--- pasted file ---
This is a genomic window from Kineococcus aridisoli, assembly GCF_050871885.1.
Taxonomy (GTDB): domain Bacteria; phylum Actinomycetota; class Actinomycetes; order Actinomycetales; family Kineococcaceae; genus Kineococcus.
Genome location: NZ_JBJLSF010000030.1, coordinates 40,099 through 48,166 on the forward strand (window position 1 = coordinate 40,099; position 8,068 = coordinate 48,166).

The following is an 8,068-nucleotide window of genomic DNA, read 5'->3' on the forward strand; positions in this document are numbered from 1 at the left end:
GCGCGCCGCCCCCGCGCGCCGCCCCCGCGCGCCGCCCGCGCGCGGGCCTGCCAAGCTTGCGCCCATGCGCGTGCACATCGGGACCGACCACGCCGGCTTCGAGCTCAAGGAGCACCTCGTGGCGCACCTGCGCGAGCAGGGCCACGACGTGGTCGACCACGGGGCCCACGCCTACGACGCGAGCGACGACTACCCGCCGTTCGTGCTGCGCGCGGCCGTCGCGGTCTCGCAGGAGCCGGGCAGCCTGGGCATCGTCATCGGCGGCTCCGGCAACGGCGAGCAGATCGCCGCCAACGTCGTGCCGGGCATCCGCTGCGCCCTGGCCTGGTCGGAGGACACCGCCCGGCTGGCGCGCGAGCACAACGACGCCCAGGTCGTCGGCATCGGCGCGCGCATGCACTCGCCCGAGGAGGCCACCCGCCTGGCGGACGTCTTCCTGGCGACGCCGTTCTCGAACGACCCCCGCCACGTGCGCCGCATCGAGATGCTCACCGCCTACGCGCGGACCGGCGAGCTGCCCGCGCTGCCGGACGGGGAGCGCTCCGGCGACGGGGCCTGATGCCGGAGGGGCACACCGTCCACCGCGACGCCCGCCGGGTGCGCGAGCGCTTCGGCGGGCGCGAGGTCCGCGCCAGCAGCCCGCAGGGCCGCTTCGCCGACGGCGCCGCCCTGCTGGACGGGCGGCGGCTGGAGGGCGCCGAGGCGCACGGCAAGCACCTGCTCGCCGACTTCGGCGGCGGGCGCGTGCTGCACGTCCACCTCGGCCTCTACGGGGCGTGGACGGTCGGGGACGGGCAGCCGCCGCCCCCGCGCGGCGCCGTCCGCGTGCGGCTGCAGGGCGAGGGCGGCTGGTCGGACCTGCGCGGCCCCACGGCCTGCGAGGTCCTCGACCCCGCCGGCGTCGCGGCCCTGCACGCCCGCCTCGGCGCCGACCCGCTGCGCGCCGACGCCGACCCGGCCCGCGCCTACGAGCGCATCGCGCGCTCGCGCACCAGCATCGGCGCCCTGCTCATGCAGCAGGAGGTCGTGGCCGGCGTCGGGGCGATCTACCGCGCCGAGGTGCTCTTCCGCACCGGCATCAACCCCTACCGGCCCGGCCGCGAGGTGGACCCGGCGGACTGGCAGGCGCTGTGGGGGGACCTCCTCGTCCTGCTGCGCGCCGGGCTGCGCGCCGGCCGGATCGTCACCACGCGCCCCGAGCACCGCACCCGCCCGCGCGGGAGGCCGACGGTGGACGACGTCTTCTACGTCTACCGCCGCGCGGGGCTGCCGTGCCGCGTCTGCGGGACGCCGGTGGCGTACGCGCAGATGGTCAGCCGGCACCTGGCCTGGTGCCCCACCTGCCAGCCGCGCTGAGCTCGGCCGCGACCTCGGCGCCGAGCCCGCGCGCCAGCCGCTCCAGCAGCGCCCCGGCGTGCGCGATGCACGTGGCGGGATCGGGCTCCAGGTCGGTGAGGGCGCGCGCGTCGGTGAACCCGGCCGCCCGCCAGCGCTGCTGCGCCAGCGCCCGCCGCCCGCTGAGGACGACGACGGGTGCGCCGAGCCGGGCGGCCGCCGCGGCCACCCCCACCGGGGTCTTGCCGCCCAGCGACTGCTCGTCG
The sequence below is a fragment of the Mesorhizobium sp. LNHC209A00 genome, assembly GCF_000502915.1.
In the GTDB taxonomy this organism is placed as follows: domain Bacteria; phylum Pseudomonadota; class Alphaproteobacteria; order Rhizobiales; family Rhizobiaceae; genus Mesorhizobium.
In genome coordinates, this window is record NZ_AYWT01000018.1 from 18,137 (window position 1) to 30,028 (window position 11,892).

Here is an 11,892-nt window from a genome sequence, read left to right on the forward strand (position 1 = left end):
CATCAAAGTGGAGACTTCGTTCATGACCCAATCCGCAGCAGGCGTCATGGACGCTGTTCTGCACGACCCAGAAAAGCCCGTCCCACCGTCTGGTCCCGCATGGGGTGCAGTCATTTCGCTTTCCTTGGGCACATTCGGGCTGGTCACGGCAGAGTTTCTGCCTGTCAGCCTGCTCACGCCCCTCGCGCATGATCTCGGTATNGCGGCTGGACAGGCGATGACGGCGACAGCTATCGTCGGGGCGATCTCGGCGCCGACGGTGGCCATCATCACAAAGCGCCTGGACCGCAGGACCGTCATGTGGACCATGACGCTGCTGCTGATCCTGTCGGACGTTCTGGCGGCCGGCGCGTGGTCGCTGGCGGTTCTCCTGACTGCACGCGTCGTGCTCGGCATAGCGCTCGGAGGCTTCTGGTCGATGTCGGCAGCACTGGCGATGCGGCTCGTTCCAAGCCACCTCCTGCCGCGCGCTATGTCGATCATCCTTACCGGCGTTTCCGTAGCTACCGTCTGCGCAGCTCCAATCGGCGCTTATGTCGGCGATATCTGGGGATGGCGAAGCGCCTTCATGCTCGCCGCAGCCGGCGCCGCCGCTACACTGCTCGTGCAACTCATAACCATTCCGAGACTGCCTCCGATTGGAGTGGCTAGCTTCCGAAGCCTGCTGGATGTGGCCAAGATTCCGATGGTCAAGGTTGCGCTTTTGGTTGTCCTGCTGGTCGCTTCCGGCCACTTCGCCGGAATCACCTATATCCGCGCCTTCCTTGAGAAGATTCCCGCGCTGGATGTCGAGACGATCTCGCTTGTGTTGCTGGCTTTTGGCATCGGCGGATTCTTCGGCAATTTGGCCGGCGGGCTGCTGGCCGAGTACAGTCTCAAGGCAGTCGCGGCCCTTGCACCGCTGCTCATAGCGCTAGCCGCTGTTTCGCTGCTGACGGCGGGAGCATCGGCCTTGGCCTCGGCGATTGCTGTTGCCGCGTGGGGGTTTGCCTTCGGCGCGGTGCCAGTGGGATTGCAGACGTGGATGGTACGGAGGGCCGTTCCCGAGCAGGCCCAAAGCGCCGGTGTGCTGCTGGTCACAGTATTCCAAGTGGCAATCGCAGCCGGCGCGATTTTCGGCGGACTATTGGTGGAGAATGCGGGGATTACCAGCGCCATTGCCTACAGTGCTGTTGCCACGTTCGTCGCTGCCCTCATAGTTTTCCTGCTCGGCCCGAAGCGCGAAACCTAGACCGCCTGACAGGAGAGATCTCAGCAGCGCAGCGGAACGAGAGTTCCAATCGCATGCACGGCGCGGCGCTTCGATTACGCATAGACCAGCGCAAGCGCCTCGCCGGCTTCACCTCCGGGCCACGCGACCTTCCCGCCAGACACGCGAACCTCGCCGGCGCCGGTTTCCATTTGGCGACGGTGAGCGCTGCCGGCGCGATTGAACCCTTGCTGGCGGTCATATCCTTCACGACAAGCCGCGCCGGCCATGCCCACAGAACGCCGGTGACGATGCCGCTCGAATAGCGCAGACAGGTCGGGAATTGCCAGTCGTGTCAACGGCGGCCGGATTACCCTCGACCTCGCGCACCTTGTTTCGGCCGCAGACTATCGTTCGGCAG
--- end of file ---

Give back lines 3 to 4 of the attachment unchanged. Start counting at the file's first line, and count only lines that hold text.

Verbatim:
Genome location: NZ_JBJLSF010000030.1, coordinates 40,099 through 48,166 on the forward strand (window position 1 = coordinate 40,099; position 8,068 = coordinate 48,166).

The following is an 8,068-nucleotide window of genomic DNA, read 5'->3' on the forward strand; positions in this document are numbered from 1 at the left end: